The theorem's history, however, is more complex than this legend
would suggest. The use of the 3-4-5 triangle for constructing a
right angle, for instance, goes back to much earlier times in Egypt,
Babylon, and China. In his textbook The History of Mathematics,
Roger Cooke of the University of Vermont describes how the
Babylonians might have discovered the Pythagorean theorem more than
1,000 years before Pythagoras.

Basing his account on a passage in Plato's dialogue Meno, Cooke
suggests that the discovery arose when someone, either for a
practical purpose or perhaps just for fun, found it necessary to
construct a square twice as large as a given square. Simply doubling
a square's side actually quadruples the square's area. If you
contemplate the quadrupled square for a while, you might think to
join the midpoints of adjacent sides--in effect, drawing the
diagonals of the four copies of the original square.

"Since these diagonals cut the four
squares in half, they will enclose a square twice as big as the
original one," Cooke notes. Someone 'playing' with the figure might
then consider the effect of joining points on adjacent sides when
they are no longer the midpoints but at a given distance from the
corners of a square.

"Doing so creates a square in the center of the larger square
surrounded by four copies of a right triangle whose hypotenuse
equals the side of the center square; it also creates the two
squares on the legs of that right triangle and two rectangles that
together are equal in area to four copies of the triangle," Cooke
writes. This construction adds up to the
Pythagorean theorem.

"The
Pythagorean theorem was an
early example of an important fact rediscovered independently and
often," Veljan remarks. Moreover, more than 400 different proofs of
the theorem are known today

**PYTHAGOREAN TRIPLES**

The famous Babylonian clay tablet known as Plimpton 322 goes a step
further. Dating from the period between 1900 B.C. and 1600 B.C., the
tablet has columns of numbers that apparently represent what are now
called PYTHAGOREAN TRIPLES.

The whole numbers a, b, and c are a Pythagorean triple if a and b
are the lengths of two sides of a right triangle with hypotenuse c,
so a2 + b2 = c2.

In general, for any number k, the corresponding Pythagorean triple
is a = 2k + 1, b = 2k(k + 1), and c = b + 1. For example, when k =
1, a = 3, b = 4, and c = 5. When k = 2, a = 5, b = 12, and c = 13.

The Babylonians used a sexagesimal, or base 60, number system. The
Plimpton tablet has several columns of numbers, written in cuneiform
script. The following table shows the numbers in two of the columns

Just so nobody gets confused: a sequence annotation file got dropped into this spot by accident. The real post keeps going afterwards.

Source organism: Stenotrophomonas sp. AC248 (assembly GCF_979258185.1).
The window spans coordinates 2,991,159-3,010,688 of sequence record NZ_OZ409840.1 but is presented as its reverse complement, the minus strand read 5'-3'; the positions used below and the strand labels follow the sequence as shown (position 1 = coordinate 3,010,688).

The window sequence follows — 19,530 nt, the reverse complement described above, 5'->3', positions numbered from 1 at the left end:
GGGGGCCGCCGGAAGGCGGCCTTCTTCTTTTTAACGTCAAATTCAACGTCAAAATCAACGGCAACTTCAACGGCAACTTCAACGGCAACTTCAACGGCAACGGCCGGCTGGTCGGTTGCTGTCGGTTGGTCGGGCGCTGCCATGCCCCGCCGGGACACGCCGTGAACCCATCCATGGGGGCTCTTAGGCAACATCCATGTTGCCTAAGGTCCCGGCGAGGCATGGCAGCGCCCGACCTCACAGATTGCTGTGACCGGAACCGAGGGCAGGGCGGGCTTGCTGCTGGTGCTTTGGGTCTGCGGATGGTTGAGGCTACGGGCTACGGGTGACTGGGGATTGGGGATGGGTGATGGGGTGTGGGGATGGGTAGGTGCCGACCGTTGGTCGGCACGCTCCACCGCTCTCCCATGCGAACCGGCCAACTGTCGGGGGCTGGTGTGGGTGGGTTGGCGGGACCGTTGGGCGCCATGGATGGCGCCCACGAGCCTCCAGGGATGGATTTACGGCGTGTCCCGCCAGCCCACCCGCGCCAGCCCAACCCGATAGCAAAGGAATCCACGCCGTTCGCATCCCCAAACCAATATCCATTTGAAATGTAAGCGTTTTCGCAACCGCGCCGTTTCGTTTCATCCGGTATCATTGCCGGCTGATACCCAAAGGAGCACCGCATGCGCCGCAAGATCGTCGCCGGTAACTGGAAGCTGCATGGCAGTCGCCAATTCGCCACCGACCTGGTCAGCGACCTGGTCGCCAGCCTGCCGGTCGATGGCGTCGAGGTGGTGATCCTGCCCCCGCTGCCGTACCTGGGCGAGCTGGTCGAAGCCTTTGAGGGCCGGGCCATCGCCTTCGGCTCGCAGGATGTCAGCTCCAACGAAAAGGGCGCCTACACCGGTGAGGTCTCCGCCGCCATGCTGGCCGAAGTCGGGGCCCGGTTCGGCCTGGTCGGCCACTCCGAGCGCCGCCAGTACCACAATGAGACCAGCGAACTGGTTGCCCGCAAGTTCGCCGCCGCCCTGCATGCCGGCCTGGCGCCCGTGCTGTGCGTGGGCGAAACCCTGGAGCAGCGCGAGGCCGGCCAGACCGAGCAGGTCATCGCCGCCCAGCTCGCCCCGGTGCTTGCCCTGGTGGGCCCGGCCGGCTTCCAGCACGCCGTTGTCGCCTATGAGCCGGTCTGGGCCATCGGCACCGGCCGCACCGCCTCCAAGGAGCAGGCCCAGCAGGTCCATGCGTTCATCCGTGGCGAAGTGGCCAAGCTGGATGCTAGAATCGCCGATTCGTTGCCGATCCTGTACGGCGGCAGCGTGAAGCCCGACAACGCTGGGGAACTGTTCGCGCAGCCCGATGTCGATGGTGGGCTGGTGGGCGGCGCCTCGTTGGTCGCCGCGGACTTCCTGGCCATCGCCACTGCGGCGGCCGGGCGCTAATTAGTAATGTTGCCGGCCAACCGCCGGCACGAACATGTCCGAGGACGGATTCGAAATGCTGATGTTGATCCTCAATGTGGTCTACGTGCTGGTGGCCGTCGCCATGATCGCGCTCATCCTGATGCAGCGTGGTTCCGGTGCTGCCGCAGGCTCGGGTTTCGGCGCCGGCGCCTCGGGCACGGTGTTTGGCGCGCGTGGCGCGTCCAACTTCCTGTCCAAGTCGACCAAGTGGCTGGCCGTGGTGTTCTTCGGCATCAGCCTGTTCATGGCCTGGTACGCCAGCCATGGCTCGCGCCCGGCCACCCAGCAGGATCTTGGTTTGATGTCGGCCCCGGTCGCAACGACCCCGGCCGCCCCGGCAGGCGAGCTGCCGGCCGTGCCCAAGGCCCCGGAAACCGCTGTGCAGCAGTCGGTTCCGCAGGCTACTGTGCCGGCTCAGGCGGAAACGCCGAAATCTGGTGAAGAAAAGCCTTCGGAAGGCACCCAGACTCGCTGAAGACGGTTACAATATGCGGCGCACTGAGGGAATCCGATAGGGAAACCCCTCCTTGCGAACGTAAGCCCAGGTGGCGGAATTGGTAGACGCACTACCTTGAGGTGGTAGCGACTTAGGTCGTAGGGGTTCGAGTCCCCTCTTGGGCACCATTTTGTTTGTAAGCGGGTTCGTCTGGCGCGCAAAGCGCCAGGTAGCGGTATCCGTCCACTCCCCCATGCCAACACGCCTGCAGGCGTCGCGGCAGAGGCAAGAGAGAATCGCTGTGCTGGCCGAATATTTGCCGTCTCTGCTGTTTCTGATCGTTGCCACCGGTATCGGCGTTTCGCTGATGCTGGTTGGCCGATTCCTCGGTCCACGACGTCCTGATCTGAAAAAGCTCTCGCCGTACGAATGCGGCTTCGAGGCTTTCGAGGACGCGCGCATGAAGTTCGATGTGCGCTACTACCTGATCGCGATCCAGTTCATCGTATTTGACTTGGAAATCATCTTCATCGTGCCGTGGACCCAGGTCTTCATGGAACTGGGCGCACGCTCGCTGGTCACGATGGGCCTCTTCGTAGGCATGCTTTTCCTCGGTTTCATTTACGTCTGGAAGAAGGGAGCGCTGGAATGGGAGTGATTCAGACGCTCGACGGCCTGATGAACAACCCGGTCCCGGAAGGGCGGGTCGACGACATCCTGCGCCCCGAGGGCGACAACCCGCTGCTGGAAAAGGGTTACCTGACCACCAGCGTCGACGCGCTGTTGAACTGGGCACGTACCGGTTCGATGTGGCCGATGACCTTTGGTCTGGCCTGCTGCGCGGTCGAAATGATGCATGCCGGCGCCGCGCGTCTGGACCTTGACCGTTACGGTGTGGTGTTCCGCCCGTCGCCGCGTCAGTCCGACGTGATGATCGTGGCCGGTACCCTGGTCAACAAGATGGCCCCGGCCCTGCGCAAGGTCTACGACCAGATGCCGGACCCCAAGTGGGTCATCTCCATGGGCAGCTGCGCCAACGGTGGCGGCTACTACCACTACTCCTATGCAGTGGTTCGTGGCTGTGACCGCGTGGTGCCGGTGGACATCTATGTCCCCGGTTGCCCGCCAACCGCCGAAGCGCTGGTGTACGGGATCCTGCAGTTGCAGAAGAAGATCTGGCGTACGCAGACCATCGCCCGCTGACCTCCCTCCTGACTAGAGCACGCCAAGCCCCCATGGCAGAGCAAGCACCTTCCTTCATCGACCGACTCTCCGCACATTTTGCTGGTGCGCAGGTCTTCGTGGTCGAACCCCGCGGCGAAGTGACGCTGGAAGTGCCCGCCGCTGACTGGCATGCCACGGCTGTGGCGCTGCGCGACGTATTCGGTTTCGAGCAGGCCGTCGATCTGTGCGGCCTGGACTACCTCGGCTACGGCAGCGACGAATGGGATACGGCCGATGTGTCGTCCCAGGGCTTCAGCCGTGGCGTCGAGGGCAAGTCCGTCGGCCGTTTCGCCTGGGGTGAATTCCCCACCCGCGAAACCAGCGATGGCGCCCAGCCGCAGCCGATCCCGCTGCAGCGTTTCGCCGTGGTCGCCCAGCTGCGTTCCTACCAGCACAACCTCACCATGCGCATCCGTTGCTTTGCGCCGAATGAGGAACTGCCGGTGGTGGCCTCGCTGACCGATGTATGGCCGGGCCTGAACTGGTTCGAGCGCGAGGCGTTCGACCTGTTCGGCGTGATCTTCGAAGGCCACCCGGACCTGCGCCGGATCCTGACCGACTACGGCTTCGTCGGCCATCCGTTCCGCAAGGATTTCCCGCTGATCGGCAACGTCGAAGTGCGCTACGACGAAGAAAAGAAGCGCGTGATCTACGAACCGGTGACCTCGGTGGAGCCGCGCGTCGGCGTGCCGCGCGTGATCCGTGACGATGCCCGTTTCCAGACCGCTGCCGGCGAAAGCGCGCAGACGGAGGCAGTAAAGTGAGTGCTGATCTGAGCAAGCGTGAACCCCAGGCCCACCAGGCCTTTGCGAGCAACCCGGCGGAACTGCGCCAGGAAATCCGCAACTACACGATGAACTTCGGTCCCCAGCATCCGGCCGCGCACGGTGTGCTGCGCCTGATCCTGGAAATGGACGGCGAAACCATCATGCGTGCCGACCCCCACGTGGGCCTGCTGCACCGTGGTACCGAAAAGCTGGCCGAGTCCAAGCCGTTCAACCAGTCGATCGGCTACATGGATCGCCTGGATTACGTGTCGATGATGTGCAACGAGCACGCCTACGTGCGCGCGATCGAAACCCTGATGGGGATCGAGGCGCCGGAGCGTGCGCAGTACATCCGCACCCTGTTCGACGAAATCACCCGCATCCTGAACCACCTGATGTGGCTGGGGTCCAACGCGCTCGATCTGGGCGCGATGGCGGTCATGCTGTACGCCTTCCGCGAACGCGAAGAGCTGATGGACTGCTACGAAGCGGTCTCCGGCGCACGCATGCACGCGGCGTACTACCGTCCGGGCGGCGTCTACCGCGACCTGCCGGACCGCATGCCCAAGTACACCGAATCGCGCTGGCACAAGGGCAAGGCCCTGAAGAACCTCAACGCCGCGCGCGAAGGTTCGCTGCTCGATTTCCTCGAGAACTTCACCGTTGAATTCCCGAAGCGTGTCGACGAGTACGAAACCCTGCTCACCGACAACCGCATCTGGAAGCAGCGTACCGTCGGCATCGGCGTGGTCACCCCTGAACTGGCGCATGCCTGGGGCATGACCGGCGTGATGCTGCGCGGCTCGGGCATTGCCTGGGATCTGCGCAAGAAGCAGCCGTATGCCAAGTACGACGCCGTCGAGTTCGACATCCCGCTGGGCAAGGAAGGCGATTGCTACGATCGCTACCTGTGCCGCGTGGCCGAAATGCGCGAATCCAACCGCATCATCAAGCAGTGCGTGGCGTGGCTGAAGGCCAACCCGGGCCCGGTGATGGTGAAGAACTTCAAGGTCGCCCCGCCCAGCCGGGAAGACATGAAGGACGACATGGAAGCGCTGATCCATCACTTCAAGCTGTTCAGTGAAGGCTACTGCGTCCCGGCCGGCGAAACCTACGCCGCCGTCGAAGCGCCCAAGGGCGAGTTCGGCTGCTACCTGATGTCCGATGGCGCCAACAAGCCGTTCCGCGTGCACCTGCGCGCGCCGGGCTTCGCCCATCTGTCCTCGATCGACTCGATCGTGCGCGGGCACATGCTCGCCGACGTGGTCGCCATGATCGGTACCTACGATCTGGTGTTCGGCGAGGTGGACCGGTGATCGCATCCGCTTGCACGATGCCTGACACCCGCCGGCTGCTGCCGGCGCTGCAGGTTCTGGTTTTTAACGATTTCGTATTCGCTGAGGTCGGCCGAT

written in decimal notation. One apparent error is corrected (4825
replaces 11521 in the second row).

119
169

3367
4825

4601
6649

12709
18541

65
97

319
481

2291
3541

799
1249

Mathematics historian Howard Eves has conjectured that each pair of
numbers represents two of the three members of a Pythagorean triple,
corresponding to one side and the hypotenuse of a right triangle.

The numbers also fit the following formula for finding Pythagorean
triples: a = 2uv, b = u2 - v2, and c = u2 + v2, where u and v are
relatively prime, one number is odd while the other is even, and u
is greater than v. For example, when u = 12 and v = 5, b = 119 and c
= 169 (as given in the first row of the table) and a must be 120.

It's straightforward to extend the Pythagorean formula to right
triangles in three and higher dimensions. For example, for a
rectangular box that is a units long, b units wide, and c units
high, the diagonal d obeys the following relationship: d2 = a2 + b2
+ c2. Moreover, you can look for analogous relationships for
triangles on the surface of a sphere, on the hyperbolic plane, and
in other spaces.

Generalizing the Pythagorean equation for triangles with integer
sides to powers greater than 2 leads to Fermat's last theorem and
the so-called ABC conjecture.

**THE AMAZING ABC CONJECTURE**

In number theory, straightforward, reasonable questions are
remarkably easy to ask; yet many of these questions are surprisingly
difficult or even impossible to answer.

Fermat's last theorem, for instance, involves an equation of the
form x^n + y^n = z^n. More than 300 years ago, Pierre de Fermat
(1601-1665) conjectured that the equation has no solution if x, y,
and z are all positive integers and n is a whole number greater than
2. Andrew J. Wiles of Princeton University finally proved Fermat's
conjecture in 1994.

In order to prove the theorem, Wiles had to draw on and extend
several ideas at the core of modern mathematics. In particular, he
tackled the Shimura-Taniyama-Weil conjecture, which provides links
between the branches of mathematics known as algebraic geometry and
complex analysis.

That conjecture dates back to 1955,
when the late Yutaka Taniyama published it in Japanese as a research
problem. Goro Shimura of Princeton and Andre Weil of the Institute
for Advanced Study provided key insights in formulating the
conjecture, which proposes a special kind of equivalence between the
mathematics of objects called elliptic curves and the mathematics of
certain motions in space.

The equation of Fermat's last theorem is one example of a type known
as a Diophantine equation -- an algebraic expression of several
variables whose solutions are required to be rational numbers
(either whole numbers or fractions, which are ratios of whole
numbers). These equations are named for the mathematician Diophantus
of Alexandria, who discussed such problems in his book Arithmetica.